Just by looking at this output, it can be said it satisfies the ISO 3663:2009 conditions for CRI. The general index (Ra) is 97.9 (where ISO requires >=90), and the indices for 1-8 are all over 95 (where ISO requires >= 80). I think it is quite remarkable this LED light has such good CRI values. This seems to be achieved only by special purpose lamps. Aputure also tells its CRI is over 95, and here I measure it is even over 97 or so. Usually R9, which corresponds to a red sample, is low in light sources, and that is why it is specifically displayed next to Ra above, however it is no problem at all for AL-F7. The only index that is problematic is R12 which is just on the border value 80. It should be mentioned that the CRI color samples 1-8 are general, and others are special. That is why, I guess, ISO 3663 refers only to 1-8.
Now I can look into chromaticity difference. The easiest way is to use CT&A ISO 3664+ tool. I simply import the spectrum measurement values from spotread output to this tool, and I get the following chromaticity diagram:
which shows AL-F7 (white circle) is inside the chromaticity tolerance (which is 0.005, green area above) given by the ISO standard.
Now I can look into color rendering quality details with the LED ColorCalculator software which generated all the charts below. I simply import the spectrum measurement values from spotread output to this software. Below is the spectrum plot:
and below is the spectrum plot of the standard illuminant D50:
When comparing the spectrum above, you should be aware that i1Display is using M2 (UV-Cut) measurement mode and it measures from 380nm to 730nm. So, naturally, there is no information below 380 and over 730. As it can be seen here, the only major difference is on the blue section of the spectrum. This also, I think, explains the reason why R12 is low, because R12 is a blue sample. Here is the individual CRI values:
and here is the difference between individual CRI colors (called TCS, Test Color Sample) and what will be seen under AL-F7 as measured by CIE Delta E 2000 color differences. You can read more about TCS here.
not surprisingly TCS12 (Blue) is 2.5. TCS1-14 is defined by CIE and TCS15 is added by JIS (Japanese Industrial Standards), spotread does not calculate that R15 but LED ColorCalculator does and it gives R15 as 96. So it is a bit lower than others and the difference here is shown as 1.0. When Delta E is over 1, it is said that you can differentiate the difference under critical viewing (under a good light etc.).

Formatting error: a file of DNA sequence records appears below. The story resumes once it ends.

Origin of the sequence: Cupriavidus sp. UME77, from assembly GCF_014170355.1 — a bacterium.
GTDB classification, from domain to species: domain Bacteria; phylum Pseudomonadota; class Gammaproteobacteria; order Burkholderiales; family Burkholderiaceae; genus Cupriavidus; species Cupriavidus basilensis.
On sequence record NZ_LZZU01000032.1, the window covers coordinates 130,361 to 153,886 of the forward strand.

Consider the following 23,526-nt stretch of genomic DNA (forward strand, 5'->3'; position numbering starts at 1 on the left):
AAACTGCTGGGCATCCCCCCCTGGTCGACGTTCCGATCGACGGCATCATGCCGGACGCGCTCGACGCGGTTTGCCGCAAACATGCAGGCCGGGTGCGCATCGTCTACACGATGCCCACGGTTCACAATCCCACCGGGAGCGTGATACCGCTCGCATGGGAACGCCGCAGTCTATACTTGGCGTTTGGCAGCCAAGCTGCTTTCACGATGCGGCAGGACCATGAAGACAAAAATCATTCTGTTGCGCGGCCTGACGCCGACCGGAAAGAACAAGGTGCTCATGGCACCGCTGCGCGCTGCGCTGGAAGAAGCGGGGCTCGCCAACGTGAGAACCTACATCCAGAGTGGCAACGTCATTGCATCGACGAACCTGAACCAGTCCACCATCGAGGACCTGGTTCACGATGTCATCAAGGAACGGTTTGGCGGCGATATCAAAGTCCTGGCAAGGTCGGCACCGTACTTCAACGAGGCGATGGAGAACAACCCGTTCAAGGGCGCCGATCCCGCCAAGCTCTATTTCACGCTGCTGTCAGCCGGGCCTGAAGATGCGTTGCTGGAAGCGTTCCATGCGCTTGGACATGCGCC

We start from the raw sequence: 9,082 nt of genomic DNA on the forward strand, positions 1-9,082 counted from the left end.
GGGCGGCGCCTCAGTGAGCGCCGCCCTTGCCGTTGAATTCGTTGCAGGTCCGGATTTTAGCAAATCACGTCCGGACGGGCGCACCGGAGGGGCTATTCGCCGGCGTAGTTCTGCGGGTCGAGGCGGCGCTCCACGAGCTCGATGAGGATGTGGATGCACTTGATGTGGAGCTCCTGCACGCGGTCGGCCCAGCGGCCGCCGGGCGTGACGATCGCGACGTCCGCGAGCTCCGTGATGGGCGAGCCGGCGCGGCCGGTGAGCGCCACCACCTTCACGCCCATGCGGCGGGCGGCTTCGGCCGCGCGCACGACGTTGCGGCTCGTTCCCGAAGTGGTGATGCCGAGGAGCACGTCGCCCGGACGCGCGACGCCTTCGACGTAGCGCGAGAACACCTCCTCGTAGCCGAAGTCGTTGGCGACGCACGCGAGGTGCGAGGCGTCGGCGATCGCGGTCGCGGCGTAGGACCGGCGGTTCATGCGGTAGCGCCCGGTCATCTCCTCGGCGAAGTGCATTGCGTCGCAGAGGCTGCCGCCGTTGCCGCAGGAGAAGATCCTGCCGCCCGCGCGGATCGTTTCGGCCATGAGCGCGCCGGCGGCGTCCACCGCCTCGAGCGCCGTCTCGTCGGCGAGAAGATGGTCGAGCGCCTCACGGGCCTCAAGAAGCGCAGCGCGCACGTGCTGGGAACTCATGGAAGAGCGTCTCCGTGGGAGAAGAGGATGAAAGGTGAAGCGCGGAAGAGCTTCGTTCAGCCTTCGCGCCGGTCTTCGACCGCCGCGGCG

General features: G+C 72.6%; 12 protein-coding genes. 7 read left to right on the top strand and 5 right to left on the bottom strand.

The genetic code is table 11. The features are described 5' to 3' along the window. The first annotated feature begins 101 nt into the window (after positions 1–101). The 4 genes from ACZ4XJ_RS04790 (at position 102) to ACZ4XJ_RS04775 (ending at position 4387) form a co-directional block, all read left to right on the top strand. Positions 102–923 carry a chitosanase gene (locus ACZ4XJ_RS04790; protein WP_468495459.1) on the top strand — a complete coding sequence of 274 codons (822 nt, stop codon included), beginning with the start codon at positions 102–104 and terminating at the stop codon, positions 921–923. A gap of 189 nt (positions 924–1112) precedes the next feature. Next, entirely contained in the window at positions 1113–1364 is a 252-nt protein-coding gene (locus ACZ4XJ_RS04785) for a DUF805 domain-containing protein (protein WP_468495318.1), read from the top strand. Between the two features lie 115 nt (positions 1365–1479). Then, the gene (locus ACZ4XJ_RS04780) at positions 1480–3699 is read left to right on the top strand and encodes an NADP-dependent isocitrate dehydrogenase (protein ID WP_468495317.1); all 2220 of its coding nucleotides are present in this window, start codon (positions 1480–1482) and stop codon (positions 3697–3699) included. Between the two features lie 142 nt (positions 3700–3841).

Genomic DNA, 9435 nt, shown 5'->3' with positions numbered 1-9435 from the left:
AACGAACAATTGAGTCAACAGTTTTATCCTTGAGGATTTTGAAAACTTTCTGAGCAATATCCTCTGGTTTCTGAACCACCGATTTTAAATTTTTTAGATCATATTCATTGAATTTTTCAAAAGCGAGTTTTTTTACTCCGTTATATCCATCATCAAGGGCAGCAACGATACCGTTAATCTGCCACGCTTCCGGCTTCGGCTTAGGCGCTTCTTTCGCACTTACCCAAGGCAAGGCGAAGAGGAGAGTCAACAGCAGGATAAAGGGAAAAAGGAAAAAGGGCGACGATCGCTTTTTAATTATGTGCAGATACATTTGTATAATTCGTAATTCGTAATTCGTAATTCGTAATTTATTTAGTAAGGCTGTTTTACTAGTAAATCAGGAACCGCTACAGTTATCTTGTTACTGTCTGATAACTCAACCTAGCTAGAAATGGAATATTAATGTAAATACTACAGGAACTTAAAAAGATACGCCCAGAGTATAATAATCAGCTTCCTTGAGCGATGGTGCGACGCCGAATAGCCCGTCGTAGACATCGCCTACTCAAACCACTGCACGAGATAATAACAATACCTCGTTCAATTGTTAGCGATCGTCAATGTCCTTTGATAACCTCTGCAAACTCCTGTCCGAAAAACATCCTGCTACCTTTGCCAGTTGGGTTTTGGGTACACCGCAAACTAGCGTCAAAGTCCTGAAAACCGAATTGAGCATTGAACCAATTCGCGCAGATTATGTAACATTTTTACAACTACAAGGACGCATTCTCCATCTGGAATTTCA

These values are enough for ISO 3663:2009 color rendering conditions (but there are other conditions related to illuminance and uniformity). However, in recent years, it is realized that CRI is not enough to assess the quality of color rendering of a light source, and one way to complement this is to use GAI (Gamut Area Index). You can read more about it here. This brings us IES TM-30 (IES Method for Evaluating Light Source Color Rendition). This method (and the latest is called TM-30-18 as it is published in 2018) expands CRI greatly. It has more (99 instead of 15) and better samples and measures not only fidelity (as CRI) but also gamut index and chrome/hue shifts and other things. You can read more about TM-30 here. LED ColorCalculator can be used for TM-30 as well, and it generates the report below for AL-F7:
On the top left, you see the spectrum plots. Under the spectrum plots, you see color vector graphic with average Rf and Rg values. Rf is similar to CRI Ra, which measures the average fidelity of the sample colors. Rg is similar to GAI, and it measures how the reproduction of colors are different in terms of saturation. The value over 100 means more saturated. Here Rg is 99, so it is actually very similar to standard illuminant. As you can see on the charts on the right, there are some chroma and hue shifts on some particular colors and we cannot see these just by looking at the CRI measurement.
Using a similar setup, the color rendering quality of any light source can be measured very quickly. The only critical device is the spectrometer, and i1Studio is I believe the most affordable one.
Also, I think Aputure Amaran AL-F7 performs remarkable well in color rendering.